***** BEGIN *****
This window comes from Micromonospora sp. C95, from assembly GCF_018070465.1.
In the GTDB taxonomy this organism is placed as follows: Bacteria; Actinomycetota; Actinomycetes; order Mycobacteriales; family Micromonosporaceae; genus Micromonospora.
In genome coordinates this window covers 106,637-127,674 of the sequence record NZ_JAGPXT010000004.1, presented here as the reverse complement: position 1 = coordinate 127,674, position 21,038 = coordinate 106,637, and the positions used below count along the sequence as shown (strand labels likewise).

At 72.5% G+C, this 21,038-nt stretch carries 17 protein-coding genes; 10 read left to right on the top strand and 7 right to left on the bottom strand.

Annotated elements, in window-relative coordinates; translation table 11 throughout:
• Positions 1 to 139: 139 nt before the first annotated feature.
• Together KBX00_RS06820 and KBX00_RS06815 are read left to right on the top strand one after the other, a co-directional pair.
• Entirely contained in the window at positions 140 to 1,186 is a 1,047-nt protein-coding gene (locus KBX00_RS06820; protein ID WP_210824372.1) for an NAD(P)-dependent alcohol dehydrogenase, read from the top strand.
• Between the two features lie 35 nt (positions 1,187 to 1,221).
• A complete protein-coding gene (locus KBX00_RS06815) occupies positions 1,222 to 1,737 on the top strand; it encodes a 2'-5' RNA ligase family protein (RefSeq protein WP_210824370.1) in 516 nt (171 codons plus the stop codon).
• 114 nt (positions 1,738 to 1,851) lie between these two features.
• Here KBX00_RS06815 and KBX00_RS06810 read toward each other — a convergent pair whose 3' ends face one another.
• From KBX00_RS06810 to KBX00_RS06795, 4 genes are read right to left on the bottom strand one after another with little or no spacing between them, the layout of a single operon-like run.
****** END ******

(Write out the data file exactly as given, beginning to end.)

This window comes from Micromonospora sp. C95, from assembly GCF_018070465.1.
In the GTDB taxonomy this organism is placed as follows: Bacteria; Actinomycetota; Actinomycetes; order Mycobacteriales; family Micromonosporaceae; genus Micromonospora.
In genome coordinates this window covers 106,637-127,674 of the sequence record NZ_JAGPXT010000004.1, presented here as the reverse complement: position 1 = coordinate 127,674, position 21,038 = coordinate 106,637, and the positions used below count along the sequence as shown (strand labels likewise).

At 72.5% G+C, this 21,038-nt stretch carries 17 protein-coding genes; 10 read left to right on the top strand and 7 right to left on the bottom strand.

Annotated elements, in window-relative coordinates; translation table 11 throughout:
• Positions 1 to 139: 139 nt before the first annotated feature.
• Together KBX00_RS06820 and KBX00_RS06815 are read left to right on the top strand one after the other, a co-directional pair.
• Entirely contained in the window at positions 140 to 1,186 is a 1,047-nt protein-coding gene (locus KBX00_RS06820; protein ID WP_210824372.1) for an NAD(P)-dependent alcohol dehydrogenase, read from the top strand.
• Between the two features lie 35 nt (positions 1,187 to 1,221).
• A complete protein-coding gene (locus KBX00_RS06815) occupies positions 1,222 to 1,737 on the top strand; it encodes a 2'-5' RNA ligase family protein (RefSeq protein WP_210824370.1) in 516 nt (171 codons plus the stop codon).
• 114 nt (positions 1,738 to 1,851) lie between these two features.
• Here KBX00_RS06815 and KBX00_RS06810 read toward each other — a convergent pair whose 3' ends face one another.
• From KBX00_RS06810 to KBX00_RS06795, 4 genes are read right to left on the bottom strand one after another with little or no spacing between them, the layout of a single operon-like run.